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Greg Davis - Somnia

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Artist: Greg Davis

Album: Somnia

Label: Kranky

Review date: Nov. 10, 2004

Greg Davis’ Somnia exhibits enormous restraint, employing technology in an extremely subtle way to scintillating effect. Known best for his laptop folk excursions, Somnia features Davis exploring ambient territory, the kind that only served as subtext of his previous records, Arbor and Curling Park Woods. The process on this record is fairly transparent: each track consists of a single instrument played through and processed in real-time by a computer. The tone of the source instruments – acoustic guitar, harmonica, Rhodes, magnus chord organ – determine the timbre of the pieces and, because Davis works in a dronesphere that might be significantly harshened by the severe contortion of those sounds, contribute to the record’s summery sameness. In other words, these drones are exactly as beautiful as one might expect them to be, and frequently suffer from the banality of that sort of beauty.

Davis was versed in composition and jazz studies at DePaul and composition at the New England Conservatory of Music. This makes it difficult to dismiss Somnia as a collection of casual solo computer jams and impossible to explain it as a serious enterprise. Some pieces – the languorous “Diaphonous,” especially – seriously explore the transformative possibilities of a particular sound in a way that is at once understated and revelatory. In that piece, a shimmering tone evolves into a sonorous elegy crowned by delicately ringing feedback over a period of eight minutes.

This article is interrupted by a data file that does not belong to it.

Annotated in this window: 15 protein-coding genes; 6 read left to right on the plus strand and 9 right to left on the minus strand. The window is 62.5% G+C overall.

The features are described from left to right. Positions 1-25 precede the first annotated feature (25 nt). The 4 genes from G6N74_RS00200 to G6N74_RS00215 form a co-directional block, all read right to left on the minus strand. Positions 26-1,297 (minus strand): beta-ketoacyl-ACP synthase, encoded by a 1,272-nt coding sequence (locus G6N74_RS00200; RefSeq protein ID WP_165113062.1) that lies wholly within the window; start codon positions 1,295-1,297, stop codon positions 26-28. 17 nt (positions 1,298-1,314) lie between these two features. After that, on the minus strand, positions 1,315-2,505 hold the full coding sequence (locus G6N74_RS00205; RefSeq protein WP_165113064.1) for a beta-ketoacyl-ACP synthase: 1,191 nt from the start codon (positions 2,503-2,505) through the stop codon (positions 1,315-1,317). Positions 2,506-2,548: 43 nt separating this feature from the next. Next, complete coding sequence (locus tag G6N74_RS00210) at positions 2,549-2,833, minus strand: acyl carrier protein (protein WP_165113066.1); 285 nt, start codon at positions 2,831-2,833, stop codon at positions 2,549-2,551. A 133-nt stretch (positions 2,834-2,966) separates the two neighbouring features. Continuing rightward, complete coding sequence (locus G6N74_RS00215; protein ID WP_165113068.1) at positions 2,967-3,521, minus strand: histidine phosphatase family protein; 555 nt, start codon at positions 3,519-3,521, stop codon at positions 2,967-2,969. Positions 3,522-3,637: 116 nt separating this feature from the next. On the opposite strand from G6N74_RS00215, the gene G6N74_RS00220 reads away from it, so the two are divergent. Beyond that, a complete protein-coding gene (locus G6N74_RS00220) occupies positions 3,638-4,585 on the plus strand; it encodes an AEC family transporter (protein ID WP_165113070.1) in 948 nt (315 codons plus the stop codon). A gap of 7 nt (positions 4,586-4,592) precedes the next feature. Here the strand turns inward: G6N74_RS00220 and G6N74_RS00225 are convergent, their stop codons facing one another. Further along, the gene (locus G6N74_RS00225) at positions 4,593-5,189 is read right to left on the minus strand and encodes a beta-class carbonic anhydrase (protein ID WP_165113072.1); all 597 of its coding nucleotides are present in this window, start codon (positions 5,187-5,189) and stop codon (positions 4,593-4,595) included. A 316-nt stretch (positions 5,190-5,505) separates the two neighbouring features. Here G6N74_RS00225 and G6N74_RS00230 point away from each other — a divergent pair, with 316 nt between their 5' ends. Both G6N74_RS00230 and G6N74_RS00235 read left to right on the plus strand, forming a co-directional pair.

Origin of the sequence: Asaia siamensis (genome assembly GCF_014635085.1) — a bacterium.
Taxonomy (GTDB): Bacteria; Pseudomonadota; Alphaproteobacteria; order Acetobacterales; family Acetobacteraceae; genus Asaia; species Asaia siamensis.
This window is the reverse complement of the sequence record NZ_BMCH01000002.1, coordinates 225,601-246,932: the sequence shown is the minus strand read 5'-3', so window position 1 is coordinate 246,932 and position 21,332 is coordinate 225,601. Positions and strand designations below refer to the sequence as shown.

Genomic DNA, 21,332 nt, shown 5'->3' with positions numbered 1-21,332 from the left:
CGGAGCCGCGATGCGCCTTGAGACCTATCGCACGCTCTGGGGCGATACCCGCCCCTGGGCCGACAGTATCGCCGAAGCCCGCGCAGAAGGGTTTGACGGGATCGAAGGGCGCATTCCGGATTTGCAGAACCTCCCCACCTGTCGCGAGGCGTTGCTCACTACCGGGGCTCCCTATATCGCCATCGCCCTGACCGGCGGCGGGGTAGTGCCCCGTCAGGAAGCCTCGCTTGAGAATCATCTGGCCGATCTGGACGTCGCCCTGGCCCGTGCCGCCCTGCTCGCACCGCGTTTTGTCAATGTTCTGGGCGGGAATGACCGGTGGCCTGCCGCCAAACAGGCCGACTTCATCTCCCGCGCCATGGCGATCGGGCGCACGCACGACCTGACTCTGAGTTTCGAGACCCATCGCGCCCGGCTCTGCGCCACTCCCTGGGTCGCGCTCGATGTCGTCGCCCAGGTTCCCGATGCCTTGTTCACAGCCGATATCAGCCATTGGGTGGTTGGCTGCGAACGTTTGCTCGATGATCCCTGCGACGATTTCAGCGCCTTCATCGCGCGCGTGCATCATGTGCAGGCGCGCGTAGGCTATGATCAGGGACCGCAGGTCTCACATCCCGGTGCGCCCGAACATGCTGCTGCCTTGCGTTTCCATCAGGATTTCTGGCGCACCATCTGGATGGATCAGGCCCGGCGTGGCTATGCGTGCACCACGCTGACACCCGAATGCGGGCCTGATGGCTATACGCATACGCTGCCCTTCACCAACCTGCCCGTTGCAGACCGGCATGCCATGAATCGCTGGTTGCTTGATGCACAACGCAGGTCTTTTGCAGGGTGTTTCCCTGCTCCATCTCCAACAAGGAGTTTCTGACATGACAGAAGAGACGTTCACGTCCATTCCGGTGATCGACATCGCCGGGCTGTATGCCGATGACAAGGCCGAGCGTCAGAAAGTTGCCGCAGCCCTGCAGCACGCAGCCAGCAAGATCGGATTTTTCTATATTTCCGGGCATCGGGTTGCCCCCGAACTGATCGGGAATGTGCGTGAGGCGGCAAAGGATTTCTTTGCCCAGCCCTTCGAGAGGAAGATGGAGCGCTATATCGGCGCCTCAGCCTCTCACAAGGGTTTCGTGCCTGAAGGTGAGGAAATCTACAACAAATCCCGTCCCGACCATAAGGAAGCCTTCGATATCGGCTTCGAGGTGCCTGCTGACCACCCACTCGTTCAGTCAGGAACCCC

The synthesis of organic sounds and the ability of computers to defamiliarize the familiar is a well-worn trope, and Davis seems too comfortable to challenge himself. Too often, these pieces are content to be hazy, slightly effusive chunks of deconstructed minimalism – “Furnace” bears an uncanny resemblance to Charlemagne Palestine’s “Schlingen-Blangen,” which brilliantly engulfs the listener in waves of organ over more than an hour. While technology has allowed Davis to extend reverberations ad infinitum, extract and showcase certain liminal frequencies, manipulate timbre and sound character with tantalizing precision, Somnia too often fails to move beyond formal exercise. Robust and artful as those exercises may be, their overwhelming singularity turns the record into a series of pleasant, benign fairy tales, notably lacking any antagonist.

By Alexander Provan

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